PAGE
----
There were three of us.
Idriss Anu drove the Toyota truck that would be stolen by militants. Daoud Hari was the translator, and for this he would eventually pay with severe beatings. We were en route to the village of Furawiya when the pro-government guerrillas rose silently from the grass.
“Stay in the car,” Daoud said.
But it was already too late. Even as the gunmen sauntered up, their hair matted in dreadlocks and their chests slung with small blackened things that looked like dried ears but which were Koranic amulets, we still hadn’t grasped that we had crossed a threshold where it no longer mattered what passport you carried, that you were young and loved, that your skin was supposedly not of a torturable color, or that you were a noncombatant. Words had lost all currency as words, and by the time the grinning teenager with the Kalashnikov reached for my door handle, we were condemned to live and die according to choices made by others. We had become truly Sahelian.
The Sahel is a line.
But it is also a crack in the heart—a tightrope, a brink, a ledge. See how its people walk: straight-backed on paths of red dust, placing one foot carefully before the other, as if balanced upon a knife edge. The Sahel is a bullet’s trajectory. It is the track of rains that fall but never touch the sand. It is a call to prayer and a call for your blood, and for me a desert road without end.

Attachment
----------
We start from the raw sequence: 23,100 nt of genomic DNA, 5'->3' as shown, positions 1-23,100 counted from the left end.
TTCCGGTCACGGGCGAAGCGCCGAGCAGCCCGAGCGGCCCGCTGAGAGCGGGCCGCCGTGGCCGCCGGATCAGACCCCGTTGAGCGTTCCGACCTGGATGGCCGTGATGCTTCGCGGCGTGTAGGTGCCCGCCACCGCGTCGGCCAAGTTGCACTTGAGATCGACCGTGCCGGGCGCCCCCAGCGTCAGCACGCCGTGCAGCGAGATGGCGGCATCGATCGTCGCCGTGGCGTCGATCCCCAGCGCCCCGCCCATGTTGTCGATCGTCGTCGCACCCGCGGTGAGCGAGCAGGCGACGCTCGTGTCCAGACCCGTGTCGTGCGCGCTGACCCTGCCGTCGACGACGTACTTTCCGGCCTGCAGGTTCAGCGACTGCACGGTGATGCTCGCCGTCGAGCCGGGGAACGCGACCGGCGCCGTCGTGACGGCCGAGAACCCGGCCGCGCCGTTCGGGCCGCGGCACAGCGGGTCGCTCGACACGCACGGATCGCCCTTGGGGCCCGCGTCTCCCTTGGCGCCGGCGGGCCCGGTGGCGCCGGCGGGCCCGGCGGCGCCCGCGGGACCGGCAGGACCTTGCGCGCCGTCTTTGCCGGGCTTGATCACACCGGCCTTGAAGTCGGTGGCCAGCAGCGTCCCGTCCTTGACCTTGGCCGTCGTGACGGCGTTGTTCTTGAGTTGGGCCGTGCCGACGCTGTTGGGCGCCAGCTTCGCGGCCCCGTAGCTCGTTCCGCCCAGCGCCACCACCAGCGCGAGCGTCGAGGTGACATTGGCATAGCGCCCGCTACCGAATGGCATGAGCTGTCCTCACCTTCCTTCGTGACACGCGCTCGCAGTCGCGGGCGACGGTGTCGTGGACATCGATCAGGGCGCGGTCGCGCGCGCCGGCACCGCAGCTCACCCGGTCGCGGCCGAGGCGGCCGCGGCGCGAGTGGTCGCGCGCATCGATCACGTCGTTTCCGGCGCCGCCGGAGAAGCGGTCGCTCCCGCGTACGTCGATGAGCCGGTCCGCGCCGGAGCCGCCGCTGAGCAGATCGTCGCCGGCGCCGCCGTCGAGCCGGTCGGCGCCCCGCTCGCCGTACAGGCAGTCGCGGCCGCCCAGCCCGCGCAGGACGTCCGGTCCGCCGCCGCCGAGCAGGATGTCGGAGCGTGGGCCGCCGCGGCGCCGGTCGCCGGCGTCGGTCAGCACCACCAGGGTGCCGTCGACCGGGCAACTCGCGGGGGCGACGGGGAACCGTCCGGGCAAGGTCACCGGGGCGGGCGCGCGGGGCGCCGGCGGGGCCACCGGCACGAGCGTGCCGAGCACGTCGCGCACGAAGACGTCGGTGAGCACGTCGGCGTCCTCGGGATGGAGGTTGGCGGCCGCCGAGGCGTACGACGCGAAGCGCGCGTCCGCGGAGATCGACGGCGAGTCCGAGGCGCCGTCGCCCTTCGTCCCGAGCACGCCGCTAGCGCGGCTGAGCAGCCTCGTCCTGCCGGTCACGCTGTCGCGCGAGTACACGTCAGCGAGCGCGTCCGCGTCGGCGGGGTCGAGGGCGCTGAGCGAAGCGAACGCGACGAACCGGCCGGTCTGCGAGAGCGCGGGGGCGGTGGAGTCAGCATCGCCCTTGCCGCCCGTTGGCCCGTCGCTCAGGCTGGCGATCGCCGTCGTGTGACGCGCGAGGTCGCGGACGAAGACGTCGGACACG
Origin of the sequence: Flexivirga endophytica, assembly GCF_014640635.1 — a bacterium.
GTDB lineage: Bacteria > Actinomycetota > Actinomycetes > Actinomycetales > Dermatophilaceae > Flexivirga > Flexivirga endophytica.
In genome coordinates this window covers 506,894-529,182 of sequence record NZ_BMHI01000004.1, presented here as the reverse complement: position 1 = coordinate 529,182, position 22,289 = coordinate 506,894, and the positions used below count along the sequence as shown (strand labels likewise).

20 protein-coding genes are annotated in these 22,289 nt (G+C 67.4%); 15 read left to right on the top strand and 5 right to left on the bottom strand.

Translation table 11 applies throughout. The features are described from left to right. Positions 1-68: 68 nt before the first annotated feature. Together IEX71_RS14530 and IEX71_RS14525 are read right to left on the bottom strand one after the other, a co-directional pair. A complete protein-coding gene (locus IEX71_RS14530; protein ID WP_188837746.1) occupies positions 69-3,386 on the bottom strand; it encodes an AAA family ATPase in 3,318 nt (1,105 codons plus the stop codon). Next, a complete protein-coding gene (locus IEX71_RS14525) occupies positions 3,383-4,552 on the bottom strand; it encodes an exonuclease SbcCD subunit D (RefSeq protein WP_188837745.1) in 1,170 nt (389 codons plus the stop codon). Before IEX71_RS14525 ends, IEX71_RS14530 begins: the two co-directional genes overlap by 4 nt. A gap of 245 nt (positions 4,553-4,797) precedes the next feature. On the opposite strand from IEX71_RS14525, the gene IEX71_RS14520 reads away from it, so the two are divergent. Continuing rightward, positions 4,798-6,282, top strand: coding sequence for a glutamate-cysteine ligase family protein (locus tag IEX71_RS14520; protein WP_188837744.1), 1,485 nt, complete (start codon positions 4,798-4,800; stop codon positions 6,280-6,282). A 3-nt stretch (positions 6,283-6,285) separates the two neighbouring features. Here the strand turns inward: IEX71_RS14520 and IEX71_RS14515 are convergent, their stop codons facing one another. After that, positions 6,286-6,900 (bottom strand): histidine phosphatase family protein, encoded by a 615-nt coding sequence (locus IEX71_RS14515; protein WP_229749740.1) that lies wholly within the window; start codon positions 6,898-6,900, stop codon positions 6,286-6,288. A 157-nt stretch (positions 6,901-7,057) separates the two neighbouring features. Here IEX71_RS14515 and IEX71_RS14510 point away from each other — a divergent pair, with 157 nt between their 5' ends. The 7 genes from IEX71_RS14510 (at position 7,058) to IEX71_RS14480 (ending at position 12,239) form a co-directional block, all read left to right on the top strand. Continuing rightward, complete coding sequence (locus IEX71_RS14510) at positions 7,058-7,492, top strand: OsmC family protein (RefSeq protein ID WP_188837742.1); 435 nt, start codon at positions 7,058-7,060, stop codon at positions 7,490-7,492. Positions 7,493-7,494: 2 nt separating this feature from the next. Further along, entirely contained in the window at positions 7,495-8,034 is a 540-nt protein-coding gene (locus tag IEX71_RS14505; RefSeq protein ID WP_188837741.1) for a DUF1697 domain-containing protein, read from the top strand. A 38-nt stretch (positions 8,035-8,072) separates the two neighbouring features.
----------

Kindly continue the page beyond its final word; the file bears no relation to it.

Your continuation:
Gaga refugee camp, Chad
My journey began among refugees in eastern Chad. This is where I met George Bush’s father.
Bush tyrannized his family’s small plot of sand. He threw his mother’s battered dishes to the ground, pulled on visitors’ noses, and scampered away giggling. He got away with this because he was an only son. His elder sister, age four, despised him. Bush was fat-cheeked and two. “Boosh!” the refugees cooed. “Boosh-ka!” He was clearly a great camp favorite. This was in the Gaga settlement, where more than 7,000 Darfuris lived and died under UN canvas.
“Only George Bush can stop the Arabs in our land,” said Bush’s papa, Ahmed Juma Abakar. He corralled the boy in his lap. “When he grows up, he will help kill them.”
Multiple lines of identity were braided through Abakar. He was a coffee-colored African with a puff of white hair on his chin. He was a Masalit, a member of one of the African farming tribes driven out of Darfur at gunpoint by the janjaweed, the Arab nomads armed by the Arab-dominated government of Sudan. He detested Arabs. Yet he himself spoke Arabic. He also served sugary tea in shot glasses like an Arab, wore a white Arabic robe, and prayed five times a day toward Mecca. I, too, find this puzzling.